Dog Food

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All over Asia, hungry dogs abound. They rifle through stinking garbage piles looking for food. They follow you with raised ears and hopeful eyes if you exude any sort of kindness. Their fur is usually matted and sparse, and their bones stick up through their skin. They never have enough to eat, and when they’re not sleeping in a curled up ball, they are searching for food. Here a dog, there a dog, everywhere a hungry dog.

Most places I go, I end up adopting a few dogs. Nothing makes me happier than feeding a hungry dog. The joy I feel when they are finally full and they fall on their sides with their tongues out is paralleled only by the joy I feel when I splurge on a room with a clean bathroom and a hot-water shower, or perhaps the sight of my clean laundry drying in the sun on a day with a warm, steady breeze.

Whenever I find hungry dogs, I feed them whatever I can get my hands on- milk-soaked crackers, spontaneous omelets from roadside dhabas, and when I’m really lucky, genuine dog food. They go crazy over wet food- chicken and gravy Purina, or the beef and rice variety. They settle for dry dog food- they don’t seem to know what it is. They sniff at it and circle it, and eventually get down to eating.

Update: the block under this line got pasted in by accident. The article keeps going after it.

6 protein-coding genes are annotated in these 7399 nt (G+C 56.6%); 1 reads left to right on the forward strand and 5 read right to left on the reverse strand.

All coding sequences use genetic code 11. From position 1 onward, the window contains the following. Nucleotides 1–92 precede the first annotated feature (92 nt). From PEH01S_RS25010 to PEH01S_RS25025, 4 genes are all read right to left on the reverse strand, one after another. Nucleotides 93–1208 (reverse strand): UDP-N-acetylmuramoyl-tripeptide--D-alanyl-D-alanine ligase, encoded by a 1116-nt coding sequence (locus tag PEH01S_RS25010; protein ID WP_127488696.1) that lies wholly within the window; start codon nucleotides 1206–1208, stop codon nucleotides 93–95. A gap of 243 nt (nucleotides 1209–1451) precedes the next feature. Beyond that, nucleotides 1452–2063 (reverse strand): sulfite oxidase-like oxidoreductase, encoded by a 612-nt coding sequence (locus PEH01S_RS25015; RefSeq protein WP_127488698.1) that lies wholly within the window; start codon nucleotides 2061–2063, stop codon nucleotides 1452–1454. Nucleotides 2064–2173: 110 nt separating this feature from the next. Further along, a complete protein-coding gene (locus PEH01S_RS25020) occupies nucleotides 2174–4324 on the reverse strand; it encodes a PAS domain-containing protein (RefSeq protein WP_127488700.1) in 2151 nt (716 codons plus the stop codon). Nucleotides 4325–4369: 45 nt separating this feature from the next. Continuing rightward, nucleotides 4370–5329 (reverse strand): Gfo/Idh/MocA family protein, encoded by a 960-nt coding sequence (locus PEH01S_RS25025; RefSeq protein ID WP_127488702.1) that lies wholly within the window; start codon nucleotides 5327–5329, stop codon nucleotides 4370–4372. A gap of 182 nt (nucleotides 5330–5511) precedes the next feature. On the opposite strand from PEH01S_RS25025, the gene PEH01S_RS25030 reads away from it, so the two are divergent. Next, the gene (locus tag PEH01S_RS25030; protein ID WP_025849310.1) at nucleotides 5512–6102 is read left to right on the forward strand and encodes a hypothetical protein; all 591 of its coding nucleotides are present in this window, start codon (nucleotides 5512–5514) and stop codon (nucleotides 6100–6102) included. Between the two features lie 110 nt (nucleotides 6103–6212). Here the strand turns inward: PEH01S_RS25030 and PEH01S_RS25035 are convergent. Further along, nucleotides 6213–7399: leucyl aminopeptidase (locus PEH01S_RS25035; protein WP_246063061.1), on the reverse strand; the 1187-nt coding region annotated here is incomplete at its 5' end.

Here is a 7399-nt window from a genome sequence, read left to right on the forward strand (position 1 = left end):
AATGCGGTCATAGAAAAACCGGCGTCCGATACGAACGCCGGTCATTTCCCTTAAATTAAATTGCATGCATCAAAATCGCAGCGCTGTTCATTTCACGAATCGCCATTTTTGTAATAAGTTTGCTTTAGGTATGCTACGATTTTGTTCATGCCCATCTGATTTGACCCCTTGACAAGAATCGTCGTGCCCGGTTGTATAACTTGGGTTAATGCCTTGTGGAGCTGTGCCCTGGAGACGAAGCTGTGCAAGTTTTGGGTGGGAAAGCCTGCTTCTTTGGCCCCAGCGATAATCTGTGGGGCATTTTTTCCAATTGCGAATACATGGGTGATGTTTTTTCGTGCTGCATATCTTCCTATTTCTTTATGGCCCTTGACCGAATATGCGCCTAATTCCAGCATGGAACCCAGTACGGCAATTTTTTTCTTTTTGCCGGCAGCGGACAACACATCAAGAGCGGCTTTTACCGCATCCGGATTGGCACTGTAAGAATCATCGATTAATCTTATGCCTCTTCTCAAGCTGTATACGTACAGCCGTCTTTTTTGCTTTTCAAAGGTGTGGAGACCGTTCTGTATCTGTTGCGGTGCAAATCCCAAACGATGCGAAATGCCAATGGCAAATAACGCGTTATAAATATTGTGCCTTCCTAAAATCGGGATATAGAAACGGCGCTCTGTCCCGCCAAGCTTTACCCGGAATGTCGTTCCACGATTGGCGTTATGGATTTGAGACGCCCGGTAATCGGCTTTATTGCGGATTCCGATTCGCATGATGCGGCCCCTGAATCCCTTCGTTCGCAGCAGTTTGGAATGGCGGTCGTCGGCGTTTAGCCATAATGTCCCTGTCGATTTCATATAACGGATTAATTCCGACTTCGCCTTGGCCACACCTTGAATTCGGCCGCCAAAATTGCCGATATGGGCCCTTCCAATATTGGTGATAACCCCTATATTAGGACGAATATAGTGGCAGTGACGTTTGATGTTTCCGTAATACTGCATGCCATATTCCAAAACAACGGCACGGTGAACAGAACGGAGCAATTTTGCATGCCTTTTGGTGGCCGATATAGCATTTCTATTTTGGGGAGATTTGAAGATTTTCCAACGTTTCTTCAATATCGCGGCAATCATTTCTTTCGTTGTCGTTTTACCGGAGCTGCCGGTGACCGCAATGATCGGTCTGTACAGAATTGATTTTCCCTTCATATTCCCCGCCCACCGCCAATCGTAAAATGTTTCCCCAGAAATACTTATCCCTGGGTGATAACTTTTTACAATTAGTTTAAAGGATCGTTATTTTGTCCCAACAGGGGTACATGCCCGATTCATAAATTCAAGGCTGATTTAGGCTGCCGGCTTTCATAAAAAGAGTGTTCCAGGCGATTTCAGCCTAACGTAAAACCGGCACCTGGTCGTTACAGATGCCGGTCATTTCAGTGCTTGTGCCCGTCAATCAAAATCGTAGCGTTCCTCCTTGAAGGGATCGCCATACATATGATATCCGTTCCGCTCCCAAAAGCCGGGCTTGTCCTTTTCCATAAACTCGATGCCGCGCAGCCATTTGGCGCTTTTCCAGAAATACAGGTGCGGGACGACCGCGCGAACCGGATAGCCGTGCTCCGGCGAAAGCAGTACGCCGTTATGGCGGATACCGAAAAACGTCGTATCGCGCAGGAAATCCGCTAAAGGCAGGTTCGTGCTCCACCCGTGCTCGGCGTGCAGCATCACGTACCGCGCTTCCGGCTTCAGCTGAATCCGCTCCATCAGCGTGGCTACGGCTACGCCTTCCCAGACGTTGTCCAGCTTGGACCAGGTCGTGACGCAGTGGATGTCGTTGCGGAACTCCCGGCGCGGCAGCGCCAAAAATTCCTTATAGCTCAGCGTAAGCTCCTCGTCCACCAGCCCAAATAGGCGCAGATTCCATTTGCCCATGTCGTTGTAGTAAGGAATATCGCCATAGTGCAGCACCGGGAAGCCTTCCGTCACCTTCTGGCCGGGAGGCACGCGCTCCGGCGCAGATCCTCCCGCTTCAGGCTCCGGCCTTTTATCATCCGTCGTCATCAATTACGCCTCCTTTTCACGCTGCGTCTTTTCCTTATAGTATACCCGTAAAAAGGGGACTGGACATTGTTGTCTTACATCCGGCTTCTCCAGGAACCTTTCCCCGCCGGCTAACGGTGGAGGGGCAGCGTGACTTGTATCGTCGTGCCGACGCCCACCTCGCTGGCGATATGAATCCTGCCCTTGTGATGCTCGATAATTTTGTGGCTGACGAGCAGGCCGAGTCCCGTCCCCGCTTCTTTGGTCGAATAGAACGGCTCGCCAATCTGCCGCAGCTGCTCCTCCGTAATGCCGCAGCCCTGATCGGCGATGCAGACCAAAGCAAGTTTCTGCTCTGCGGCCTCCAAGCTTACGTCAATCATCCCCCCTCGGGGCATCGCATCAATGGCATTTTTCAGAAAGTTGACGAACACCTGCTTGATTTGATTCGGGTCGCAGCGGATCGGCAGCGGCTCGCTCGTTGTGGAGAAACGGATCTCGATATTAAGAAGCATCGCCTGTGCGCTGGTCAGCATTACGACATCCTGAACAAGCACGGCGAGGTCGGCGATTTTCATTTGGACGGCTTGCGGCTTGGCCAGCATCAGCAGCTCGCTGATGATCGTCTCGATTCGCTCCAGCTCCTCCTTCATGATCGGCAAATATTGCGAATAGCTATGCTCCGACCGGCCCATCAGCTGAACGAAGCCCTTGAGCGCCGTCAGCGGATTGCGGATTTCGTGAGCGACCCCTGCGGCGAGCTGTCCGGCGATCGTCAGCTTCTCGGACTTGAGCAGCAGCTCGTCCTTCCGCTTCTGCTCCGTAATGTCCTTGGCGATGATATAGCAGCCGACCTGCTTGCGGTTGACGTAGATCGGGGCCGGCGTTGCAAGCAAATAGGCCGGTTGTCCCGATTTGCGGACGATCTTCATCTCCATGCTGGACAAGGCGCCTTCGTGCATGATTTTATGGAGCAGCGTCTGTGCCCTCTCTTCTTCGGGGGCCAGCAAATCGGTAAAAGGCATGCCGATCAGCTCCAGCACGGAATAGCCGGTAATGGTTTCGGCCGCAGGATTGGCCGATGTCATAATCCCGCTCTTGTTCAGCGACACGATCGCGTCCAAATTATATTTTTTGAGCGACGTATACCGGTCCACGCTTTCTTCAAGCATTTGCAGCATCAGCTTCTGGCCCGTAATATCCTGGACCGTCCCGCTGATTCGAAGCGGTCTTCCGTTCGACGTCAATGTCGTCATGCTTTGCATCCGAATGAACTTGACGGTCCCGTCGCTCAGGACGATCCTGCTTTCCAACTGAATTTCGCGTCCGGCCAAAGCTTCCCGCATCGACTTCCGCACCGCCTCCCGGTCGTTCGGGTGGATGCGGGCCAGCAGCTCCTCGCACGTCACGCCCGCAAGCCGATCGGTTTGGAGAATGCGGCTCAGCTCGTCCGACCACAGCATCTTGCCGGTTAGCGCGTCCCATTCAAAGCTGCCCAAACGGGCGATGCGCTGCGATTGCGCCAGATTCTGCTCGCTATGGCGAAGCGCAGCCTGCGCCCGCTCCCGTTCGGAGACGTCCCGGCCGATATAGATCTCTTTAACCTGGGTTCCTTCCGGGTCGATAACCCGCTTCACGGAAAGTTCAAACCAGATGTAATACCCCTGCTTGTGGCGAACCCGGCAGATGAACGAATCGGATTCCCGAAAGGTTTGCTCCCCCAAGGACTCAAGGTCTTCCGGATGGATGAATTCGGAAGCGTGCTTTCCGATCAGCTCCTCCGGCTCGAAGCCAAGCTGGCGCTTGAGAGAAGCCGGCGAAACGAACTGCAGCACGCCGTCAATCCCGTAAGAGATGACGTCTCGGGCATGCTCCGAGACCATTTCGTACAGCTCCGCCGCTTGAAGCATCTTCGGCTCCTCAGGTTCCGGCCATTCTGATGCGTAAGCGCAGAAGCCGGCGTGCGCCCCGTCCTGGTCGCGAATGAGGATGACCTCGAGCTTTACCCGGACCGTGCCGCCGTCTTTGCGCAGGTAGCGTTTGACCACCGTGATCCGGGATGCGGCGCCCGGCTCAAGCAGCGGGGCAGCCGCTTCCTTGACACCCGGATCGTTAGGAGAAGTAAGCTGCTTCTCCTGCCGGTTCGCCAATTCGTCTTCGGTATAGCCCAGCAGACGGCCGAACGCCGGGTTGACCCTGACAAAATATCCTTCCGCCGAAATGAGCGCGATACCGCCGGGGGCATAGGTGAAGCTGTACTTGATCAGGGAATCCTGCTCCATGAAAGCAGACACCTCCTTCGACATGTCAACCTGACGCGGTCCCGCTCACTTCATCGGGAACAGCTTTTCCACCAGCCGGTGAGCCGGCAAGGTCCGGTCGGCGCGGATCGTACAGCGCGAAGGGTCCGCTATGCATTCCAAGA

The other day, I was walking down the road, distributing handfuls of dog food to the hungry dogs I saw. As I got to the last of the bag, I spotted a skinny, frightened-looking dog sniffing around in an alley. I made soft clucking sounds to him, and he came over. I poured the remainder of the dry food on a relatively “clean” patch of the filthy road, and walked on. A moment later, I looked back.

A man had appeared. I thought at first that he was being mean and had deliberately scared the dog off. I went back to rectify the situation. However as I got closer, I noticed him putting something in his mouth. Dog food. He chewed it thoughtfully, and then popped another piece in his mouth. He didn’t look particularly down and out. He was a healthy weight, and had decent clothes on. He held a burning cigarette in his hand. I figured that if he could afford money for cigarettes, he could buy food if he really needed it. I turned around and started walking away.

As I walked, I had a flashback to being five years old. Two of my older cousins had taken me to the basement of their house. They locked the door behind us, and wouldn’t let me out until I had eaten the handful of dog food they proffered me. I was angry and disgusted, although I think it was the idea of eating dog food that bothered me more than the taste of the dog food itself.

As I remembered this, I couldn’t help but feel like something wasn’t right with the situation at hand. That man may have had cigarettes, but he was eating dog food off the street. I turned around, unsure of what I was going to do, but he was gone, and the hungry dog was wolfing down the rest of the food himself.

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One Response to Dog Food

  1. Debbe says:

    Sarah,
    I loved the honesty of your admission that a room with a hot-water shower and fresh laundry make you feel as good as feeding hungry dogs does.
    Let me guess: the cousins who made you eat dog food were Suzy and Paul.

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